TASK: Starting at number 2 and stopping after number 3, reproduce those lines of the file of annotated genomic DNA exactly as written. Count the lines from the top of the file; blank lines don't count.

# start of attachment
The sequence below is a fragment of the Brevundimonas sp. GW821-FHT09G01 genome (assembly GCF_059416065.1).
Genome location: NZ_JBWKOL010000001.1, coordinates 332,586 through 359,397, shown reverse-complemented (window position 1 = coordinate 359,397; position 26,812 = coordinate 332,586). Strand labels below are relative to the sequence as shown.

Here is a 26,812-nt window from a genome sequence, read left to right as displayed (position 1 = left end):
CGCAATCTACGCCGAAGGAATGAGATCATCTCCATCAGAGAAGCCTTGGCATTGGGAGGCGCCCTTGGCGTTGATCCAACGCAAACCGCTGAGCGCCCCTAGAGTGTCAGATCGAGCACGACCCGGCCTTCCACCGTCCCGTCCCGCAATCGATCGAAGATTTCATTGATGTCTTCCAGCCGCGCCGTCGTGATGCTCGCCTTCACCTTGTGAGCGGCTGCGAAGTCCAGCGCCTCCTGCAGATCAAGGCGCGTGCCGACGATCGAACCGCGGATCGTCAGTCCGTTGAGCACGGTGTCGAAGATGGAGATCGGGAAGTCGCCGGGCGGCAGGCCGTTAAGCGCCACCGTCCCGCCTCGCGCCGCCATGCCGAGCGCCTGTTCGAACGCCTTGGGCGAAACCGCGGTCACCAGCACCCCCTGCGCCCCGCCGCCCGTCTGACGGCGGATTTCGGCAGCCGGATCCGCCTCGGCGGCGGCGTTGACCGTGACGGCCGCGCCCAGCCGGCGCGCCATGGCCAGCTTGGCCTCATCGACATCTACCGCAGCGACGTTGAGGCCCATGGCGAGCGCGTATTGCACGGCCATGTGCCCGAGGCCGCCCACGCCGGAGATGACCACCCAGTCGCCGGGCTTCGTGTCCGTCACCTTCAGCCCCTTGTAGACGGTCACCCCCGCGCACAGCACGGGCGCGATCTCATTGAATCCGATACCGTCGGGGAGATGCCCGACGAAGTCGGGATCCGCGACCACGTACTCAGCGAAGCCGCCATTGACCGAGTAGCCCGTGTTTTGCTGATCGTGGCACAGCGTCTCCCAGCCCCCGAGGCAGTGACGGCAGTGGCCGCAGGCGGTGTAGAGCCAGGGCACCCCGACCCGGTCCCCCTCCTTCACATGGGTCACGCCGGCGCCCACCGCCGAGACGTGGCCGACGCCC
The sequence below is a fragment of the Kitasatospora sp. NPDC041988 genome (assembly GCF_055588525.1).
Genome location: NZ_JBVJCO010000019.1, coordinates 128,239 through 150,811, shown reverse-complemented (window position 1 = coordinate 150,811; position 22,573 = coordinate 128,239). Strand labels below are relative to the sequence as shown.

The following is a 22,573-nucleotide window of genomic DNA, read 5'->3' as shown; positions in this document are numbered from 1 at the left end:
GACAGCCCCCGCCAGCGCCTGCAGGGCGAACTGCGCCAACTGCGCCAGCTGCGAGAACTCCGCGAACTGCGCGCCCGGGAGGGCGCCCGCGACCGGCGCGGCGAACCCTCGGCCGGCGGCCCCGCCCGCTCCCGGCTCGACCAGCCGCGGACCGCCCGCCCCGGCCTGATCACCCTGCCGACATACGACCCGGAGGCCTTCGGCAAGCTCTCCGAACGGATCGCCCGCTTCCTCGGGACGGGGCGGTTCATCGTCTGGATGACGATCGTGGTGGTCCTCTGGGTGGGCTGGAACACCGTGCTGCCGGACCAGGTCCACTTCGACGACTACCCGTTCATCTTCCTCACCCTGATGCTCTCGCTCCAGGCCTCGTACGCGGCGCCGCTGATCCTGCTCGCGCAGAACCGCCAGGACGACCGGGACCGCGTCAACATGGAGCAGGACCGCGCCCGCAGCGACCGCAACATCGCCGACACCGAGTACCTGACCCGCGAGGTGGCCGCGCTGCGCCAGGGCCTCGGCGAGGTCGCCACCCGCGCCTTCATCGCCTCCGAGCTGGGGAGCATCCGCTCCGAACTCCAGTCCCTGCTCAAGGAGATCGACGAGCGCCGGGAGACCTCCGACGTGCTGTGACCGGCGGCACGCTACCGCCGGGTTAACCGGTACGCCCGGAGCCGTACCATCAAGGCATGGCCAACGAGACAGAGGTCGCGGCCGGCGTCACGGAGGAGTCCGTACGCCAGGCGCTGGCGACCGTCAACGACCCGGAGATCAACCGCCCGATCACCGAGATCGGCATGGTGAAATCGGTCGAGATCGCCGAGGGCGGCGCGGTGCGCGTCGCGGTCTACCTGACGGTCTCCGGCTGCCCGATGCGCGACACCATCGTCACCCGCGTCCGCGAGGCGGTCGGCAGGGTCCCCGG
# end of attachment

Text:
Genome location: NZ_JBWKOL010000001.1, coordinates 332,586 through 359,397, shown reverse-complemented (window position 1 = coordinate 359,397; position 26,812 = coordinate 332,586). Strand labels below are relative to the sequence as shown.

Here is a 26,812-nt window from a genome sequence, read left to right as displayed (position 1 = left end):